Gernot Wagner, Ph.D., works closely with EDF’s Office of the Chief Economist, participating in projects relating to climate damages and tipping points, the social cost of carbon, empirical modeling of climate change and human activity, and others. He served as economist at EDF (2008 – 2016), most recently as lead senior economist (2014 – 2016).
Gernot is a Research Associate at Harvard’s School of Engineering and Applied Sciences, lecturer on Environmental Science and Public Policy at Harvard, and a Fellow at the Harvard University Center for the Environment. He’s a Visiting Research Associate at the University of Oxford’s Smith School of Enterprise and the Environment, and a term member of the Council on Foreign Relations. He is also a former Adjunct Associate Professor of energy economics at Columbia’s School of International and Public Affairs and at NYU Stern School of Business, and the author of But Will the Planet Notice? (2011) and Climate Shock (2015), joint with Harvard’s Martin Weitzman.
Climate Shock is a Top 15 Financial Times Business Book of the Year 2015. Jeff Sachs calls it “deeply insightful, challenging, eye-opening, thought-provoking, and sheer fun to read,” Bill Nordhaus in the New York Review of Books says it’s “witty, far-ranging, and literate,” and Richard Cooper in Foreign Affairs lauds how it “combines sophisticated analysis with a breezy, informal style.”
Prior to EDF, Gernot worked for the Boston Consulting Group, focusing on the energy and sustainable development practice areas. He also wrote for the editorial board of the Financial Times in London as a Peter Martin Fellow, where he covered economics, energy and the environment.
- Ph.D., Political Economy and Government, Harvard University, 2007
- M.A., Political Economy and Government, Harvard University, 2006
- M.A., Economics, Stanford University, 2003
- A.B., Environmental Science and Public Policy, and Economics, Harvard University, 2002
Gillingham, Kenneth, David S. Rapson, and Gernot Wagner. “The Rebound Effect and Energy Efficiency Policy.” E2e Working Paper WP-013, October 2014. RFF Discussion Paper 14-39, November 2014; forthcoming in Review of Environmental Economics and Policy (Winter 2016).
Freeman, Mark C., Gernot Wagner, and Richard J. Zeckhauser. “Climate Sensitivity Uncertainty: When is Good News Bad?” Philosophical Transactions A 373, 20150092 (November 2015).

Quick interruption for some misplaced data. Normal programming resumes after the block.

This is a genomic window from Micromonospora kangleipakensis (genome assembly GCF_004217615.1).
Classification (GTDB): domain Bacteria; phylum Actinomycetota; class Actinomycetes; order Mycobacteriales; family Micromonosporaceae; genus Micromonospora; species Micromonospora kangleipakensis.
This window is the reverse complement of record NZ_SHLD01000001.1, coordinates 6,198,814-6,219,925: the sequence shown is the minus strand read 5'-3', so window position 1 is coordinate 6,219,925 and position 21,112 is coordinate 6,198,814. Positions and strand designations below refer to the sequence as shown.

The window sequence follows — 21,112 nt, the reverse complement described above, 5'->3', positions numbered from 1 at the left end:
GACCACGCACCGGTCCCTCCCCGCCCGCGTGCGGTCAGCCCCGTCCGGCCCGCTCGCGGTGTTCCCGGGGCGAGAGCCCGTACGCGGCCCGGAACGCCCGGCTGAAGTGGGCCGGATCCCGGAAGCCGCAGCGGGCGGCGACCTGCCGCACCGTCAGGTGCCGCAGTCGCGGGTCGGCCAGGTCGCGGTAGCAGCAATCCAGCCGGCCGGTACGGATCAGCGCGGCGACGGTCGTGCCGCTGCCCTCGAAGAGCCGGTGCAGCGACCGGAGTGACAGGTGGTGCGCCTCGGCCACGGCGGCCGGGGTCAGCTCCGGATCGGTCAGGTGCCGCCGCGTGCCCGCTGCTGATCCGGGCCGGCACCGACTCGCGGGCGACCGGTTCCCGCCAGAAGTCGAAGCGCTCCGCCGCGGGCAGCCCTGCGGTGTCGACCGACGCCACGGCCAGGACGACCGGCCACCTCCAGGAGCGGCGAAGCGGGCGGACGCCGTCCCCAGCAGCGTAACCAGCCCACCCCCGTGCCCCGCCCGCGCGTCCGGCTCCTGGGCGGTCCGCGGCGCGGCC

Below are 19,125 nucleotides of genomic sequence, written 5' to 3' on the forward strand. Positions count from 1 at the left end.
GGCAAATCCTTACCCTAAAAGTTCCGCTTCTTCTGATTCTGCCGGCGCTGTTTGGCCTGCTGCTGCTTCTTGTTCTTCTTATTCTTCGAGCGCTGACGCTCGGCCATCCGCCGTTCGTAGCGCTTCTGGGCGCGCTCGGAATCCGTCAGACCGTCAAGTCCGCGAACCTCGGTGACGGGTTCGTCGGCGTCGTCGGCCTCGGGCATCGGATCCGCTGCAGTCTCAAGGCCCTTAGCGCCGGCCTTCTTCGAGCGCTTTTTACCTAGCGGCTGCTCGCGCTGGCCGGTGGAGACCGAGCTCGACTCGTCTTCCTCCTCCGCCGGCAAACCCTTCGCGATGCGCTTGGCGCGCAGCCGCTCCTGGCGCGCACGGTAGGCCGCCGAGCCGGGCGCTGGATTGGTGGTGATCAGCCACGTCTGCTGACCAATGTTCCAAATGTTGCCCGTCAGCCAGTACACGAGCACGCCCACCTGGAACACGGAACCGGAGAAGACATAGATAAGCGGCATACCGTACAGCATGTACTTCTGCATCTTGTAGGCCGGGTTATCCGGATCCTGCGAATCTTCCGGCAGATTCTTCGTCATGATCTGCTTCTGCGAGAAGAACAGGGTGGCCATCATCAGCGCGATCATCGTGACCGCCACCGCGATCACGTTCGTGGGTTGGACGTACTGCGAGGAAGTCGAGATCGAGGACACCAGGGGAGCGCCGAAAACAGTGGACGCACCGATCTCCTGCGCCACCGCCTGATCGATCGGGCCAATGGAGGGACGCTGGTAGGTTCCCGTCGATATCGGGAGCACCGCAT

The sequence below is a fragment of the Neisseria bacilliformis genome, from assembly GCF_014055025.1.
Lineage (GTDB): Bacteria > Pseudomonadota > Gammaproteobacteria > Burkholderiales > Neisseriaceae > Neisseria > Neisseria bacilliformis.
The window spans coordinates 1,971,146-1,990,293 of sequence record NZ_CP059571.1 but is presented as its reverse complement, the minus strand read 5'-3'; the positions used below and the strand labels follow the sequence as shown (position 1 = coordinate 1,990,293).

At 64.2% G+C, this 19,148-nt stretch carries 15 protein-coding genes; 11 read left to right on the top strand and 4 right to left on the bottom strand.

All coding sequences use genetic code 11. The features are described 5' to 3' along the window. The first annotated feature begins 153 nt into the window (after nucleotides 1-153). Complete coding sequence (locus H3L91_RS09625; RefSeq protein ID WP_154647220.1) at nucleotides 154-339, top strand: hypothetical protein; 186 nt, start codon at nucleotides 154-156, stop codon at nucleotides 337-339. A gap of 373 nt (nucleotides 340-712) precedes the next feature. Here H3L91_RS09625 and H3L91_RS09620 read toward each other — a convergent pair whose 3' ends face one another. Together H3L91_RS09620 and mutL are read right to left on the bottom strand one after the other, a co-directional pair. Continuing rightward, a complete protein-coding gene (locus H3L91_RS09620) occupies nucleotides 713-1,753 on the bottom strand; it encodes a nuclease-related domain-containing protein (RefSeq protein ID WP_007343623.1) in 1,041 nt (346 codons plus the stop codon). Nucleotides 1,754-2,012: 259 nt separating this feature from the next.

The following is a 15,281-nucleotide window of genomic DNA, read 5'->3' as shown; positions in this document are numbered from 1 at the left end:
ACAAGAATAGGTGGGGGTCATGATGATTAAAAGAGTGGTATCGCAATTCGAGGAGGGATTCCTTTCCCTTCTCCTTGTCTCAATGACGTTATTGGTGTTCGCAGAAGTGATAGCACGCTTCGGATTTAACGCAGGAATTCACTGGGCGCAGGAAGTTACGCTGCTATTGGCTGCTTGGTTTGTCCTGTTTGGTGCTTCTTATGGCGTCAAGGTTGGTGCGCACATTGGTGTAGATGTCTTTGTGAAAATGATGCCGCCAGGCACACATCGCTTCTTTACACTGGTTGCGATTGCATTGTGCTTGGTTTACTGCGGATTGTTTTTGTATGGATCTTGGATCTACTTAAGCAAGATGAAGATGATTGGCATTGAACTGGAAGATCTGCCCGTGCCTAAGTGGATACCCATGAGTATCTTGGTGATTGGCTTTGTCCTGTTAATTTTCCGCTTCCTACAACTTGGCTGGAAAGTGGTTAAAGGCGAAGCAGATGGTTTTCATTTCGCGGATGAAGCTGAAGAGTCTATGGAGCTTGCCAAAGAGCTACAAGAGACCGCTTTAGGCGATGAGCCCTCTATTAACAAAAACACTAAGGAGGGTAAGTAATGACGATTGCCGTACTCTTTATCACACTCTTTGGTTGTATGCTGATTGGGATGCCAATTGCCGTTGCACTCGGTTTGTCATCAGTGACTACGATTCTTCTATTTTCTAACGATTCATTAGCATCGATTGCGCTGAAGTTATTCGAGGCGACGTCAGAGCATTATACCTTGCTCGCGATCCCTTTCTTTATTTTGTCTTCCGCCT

Wagner, Gernot, Tomas Kåberger, Susanna Olai, Michael Oppenheimer, Katherine Rittenhouse, and Thomas Sterner. “Push renewables to spur carbon pricing” Nature 525: 27–29 (3 September 2015).
Convery, Frank J., and Gernot Wagner. “Reflections – Managing Uncertain Climates: Some Guidance for Policy Makers and Researchers.” Review of Environmental Economics and Policy, Summer 2015.
Wagner, Gernot, and Martin L. Weitzman. Climate Shock: the economic consequences of a hotter planet. Princeton University Press, 2015.
Steininger, Karl W., Gernot Wagner, Paul Watkiss, Martin König. “Climate Change Impacts at the National Level: Known Trends, Unknown Tails, and Unknowables.” In: Steininger, Karl W., König, Martin, Bednar-Friedl, Birgit, Kranzl, Lukas, Loibl, Wolfgang, Prettenthaler, Franz (Eds). Economic Evaluation of Climate Change Impacts, Springer (2015).
Green, Jessica F., Thomas Sterner and Gernot Wagner. “A balance of bottom-up and top-down in linking climate policies.” Nature Climate Change 4, 1064-1067 (2014). doi:10.1038/nclimate2429
Tewksbury, Joshua and Gernot Wagner, “The Role of Civil Society in Recalibrating Conservation Science Incentives,” Conservation Biology (2014). doi: 10.1111/cobi.12288
Gillingham, Kenneth, Matthew J. Kotchen, David S. Rapson, and Gernot Wagner. 2013. “Energy policy: The rebound effect is overplayed.” Nature 493: 475–476 (24 January). doi:10.1038/493475a
Wagner, Gernot. Cut Power Plant Pollution. (Feature on: The Second Coming: What can the 44th president really achieve in his second term.) Foreign Policy (January/February 2013).
Wagner, Gernot. 2013. Carbon Cap and Trade. In: Encyclopedia of Energy, Natural Resource, and Environmental Economics, edited by Jason F. Shogren, Elsevier: 1-5.
Wagner, Gernot and Martin Weitzman. Playing God. Foreign Policy (2012).
Arunabha Ghosh, Benito Müller, William Pizer, and Gernot Wagner. Mobilizing the Private Sector: Quantity-Performance Instruments for Public Climate Funds (2012).
Wagner, Gernot. But Will the Planet Notice? Hill and Wang , (2011). Bill McKibben says: “If you want to understand how an economist thinks about the biggest challenge our planet has ever stumbled up against, this book is an awfully good place to start!” Martin Wolf calls it “lucid and enjoyable.” The Daily Green describes it as: “Lessons in economics and global environmental problems, from a guy you’d actually talk to at a party.”
Buchner, Barbara, Jessica Brown, Gernot Wagner, and Katherine Sierra. Improving the effectiveness of climate finance: A survey of leveraging methodologies (2011).
Chaum, Miriam, Chris Faris, Gernot Wagner, Barbara Buchner, Angela Falconer, Chiara Trabacchi, Jessica Brown, and Katherine Sierra. Improving the effectiveness of climate finance: Key lessons (2011).
Wagner, Gernot, and Richard Zeckhauser. “Climate Policy: Hard Problem, Soft Thinking.” Climatic Change (2011). Print.
Wagner, Gernot. “Docking into a Global Carbon Market: Clean Investment Budgets to Encourage Emerging Economy Participation.” Earth and Environmental Science IOP Conference 6 (2009). Print.
Wagner, Gernot. Undesirable Growth Fueled By Environmental Degradation. Publication. Harvard UP, 2005. Print.
Stavins, R., Gernot Wagner, and Alexander Wagner. “Interpreting Sustainability in Economic Terms: Dynamic Efficiency plus Intergenerational Equity.” Economics Letters 79.3 (2003): 339-43. Print.
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